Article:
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Oxenfree II is a perfect spooky sequel — and one of Netflix’s best games

Oxenfree II is a perfect spooky sequel — and one of Netflix’s best games


The first title from Night School Studio since being acquired by Netflix is a successfully creepy follow-up to the original 2016 adventure game.

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A screenshot from the video game Oxenfree II: Lost Signals.
Oxenfree II: Lost Signals.
Image: Netflix

When the original Oxenfree debuted in 2016, it was hard not to make Stranger Things comparisons: from the synth-heavy soundtrack to its story of kids grappling with the supernatural, the vibes were very similar. So it made a lot of sense when, in 2021, Netflix acquired Oxenfree developer Night School Studio as part of its burgeoning games effort. Now we have Oxenfree II: Lost Signals, which is an ideal sequel: it’s another creepy adventure game that stands on its own but also builds on the original in smart ways. It might also be the best video game released under the Netflix label so far.

As a game, not much has changed in Lost Signals. It’s a 2D adventure where you wander around a beautiful small town, doing lots of talking and fiddling with radios in order to commune with paranormal forces. The story is where things have progressed. The first game followed a group of friends, led by a teen girl named Alex, who accidentally opened a portal to another realm while partying on a nearly deserted island. Lost Signals takes place a few years later and puts players in the role of Riley, a 30-something who has returned to her hometown Camena after a long time away.

The entire game unfolds over the course of an evening, with Riley taking on a new job as an “environmental researcher.” She’s partnered with a chatty high school friend named Jacob, and it’s not very long before the two have to deal with things that aren’t quite right. When a giant triangle appears over Edwards Island — the setting of the original Oxenfree — it seems to create a hole in the sky, and the pair set about placing transmitters across Camena in hopes of sealing the hole and avoiding whatever supernatural disaster might be lurking inside.

Things get a lot weirder from there. As the two set about their quest, they run into time loops, an obsessive cult, and some very jarring flashbacks about the history of the island. At first, the story doesn’t seem to have much to do with the original characters, but midway through, they connect in a very clever way. It’s great for fans of the original, but it’s also done in a way that means you don’t have to play the original Oxenfree before Lost Signals (though you probably should).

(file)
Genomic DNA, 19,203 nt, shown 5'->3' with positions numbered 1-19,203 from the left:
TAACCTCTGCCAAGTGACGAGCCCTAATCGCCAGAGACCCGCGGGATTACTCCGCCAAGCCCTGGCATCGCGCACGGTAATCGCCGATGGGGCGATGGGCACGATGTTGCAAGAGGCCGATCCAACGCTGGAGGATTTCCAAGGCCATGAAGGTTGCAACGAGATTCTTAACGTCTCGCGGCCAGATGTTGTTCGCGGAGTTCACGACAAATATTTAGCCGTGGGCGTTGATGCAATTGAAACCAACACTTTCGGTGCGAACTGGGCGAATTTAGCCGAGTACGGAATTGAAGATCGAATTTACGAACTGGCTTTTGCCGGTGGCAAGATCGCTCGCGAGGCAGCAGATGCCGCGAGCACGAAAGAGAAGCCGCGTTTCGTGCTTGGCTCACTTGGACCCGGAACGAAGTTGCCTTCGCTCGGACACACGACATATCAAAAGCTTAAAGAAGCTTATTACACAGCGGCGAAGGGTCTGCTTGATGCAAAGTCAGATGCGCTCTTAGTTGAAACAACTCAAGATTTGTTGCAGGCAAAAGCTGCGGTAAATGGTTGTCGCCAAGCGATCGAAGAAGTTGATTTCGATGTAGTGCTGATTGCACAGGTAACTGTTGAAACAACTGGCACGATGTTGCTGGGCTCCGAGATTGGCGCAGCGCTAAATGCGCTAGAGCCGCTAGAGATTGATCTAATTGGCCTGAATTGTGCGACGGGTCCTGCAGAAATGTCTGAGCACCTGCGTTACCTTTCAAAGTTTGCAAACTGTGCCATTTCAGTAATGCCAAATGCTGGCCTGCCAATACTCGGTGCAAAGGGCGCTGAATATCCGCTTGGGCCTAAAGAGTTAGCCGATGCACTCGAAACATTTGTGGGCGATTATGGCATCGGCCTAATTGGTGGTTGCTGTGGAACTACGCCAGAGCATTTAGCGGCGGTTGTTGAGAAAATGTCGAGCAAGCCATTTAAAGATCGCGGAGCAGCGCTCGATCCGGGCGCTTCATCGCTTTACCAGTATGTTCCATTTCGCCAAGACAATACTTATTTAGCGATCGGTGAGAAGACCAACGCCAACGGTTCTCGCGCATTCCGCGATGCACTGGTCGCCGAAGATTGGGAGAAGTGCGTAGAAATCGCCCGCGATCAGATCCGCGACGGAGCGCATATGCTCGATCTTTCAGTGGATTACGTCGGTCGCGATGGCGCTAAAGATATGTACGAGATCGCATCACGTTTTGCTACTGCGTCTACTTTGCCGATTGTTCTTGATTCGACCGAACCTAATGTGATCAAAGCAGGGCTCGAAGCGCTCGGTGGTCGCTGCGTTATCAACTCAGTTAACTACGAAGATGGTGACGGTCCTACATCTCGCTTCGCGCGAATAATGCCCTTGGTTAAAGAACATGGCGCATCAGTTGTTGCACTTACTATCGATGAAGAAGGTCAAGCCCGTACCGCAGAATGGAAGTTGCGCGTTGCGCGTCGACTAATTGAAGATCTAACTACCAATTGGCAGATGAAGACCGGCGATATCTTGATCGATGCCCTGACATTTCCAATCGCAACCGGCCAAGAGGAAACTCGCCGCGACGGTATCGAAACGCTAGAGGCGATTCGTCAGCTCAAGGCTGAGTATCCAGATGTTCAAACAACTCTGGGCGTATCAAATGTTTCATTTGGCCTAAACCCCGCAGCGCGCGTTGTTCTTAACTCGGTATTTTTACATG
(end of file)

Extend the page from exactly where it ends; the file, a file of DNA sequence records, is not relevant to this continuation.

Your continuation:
As with the original, the gameplay is relatively simple. You spend a lot of time trekking through hiking trails talking, and the free-flowing dialogue system returns so that conversations move in a surprisingly natural way. Basically, conversations don’t stop so you can do other things; you’ll continue talking while climbing hills or exploring winding pathways. At most points in the game, you’re doing two pretty straightforward things — walking and talking — but when you put them together, it’s enough to keep you busy.

You can make choices, though — with the exception of a major one at the end — I’m not sure how much they influence the way things actually play out. In addition to Jacob and a few cult members you’ll encounter, you can chat with a number of characters over a walkie-talkie, including your supervisor, a lonely old man, and a few more surprises. If you don’t like overly chatty games, be warned: Oxenfree II will not be for you. But the dialogue is charming and witty, and I loved it as much as in the original.

A screenshot from Oxenfree 2: Lost Signals.
Image: Netflix

Other than that, you have access to a radio tuner, which is used to solve some straightforward puzzles. Turning into the right channel can open certain old military locks or shut down portals to other dimensions. Lost Signals also introduces a new feature where you can explore rifts in time, using the past as a way to navigate the present. Again, it’s all fairly simple — I didn’t get stuck once — but it’s pretty satisfying and fun. I especially loved seeing the various states of the town over the years.

For the most part — and again, this is the same as the first game — Lost Signals trades on vibes. It looks and sounds incredible, and as you get deeper into its mystery, it gets downright creepy, with lots of floating bodies and distorted voices to make it clear that something very wrong is going down. It’s also a game that doesn’t overstay its welcome; it lasts just a few hours, enough to tell a complete story and tie up its loose ends.

It’s also the kind of game that seems to make a lot of sense for Netflix: a narrative-focused experience with the potential to be adapted into something else. (Developer Night School even previously worked on a canceled Stranger Things project.) The streamer has started its gaming efforts very slowly, and while there have been a few excellent titles — ranging from original experiences like Laya’s Horizon to ports of games like Kentucky Route ZeroOxenfree’s sequel represents something very different.

It’s not only a great game — it’s one developed internally at Netflix, possibly pointing to what we can expect as the company expands its efforts.

Oxenfree II: Lost Signals is available on the Nintendo Switch, PlayStation, and PC, as well as mobile for Netflix subscribers.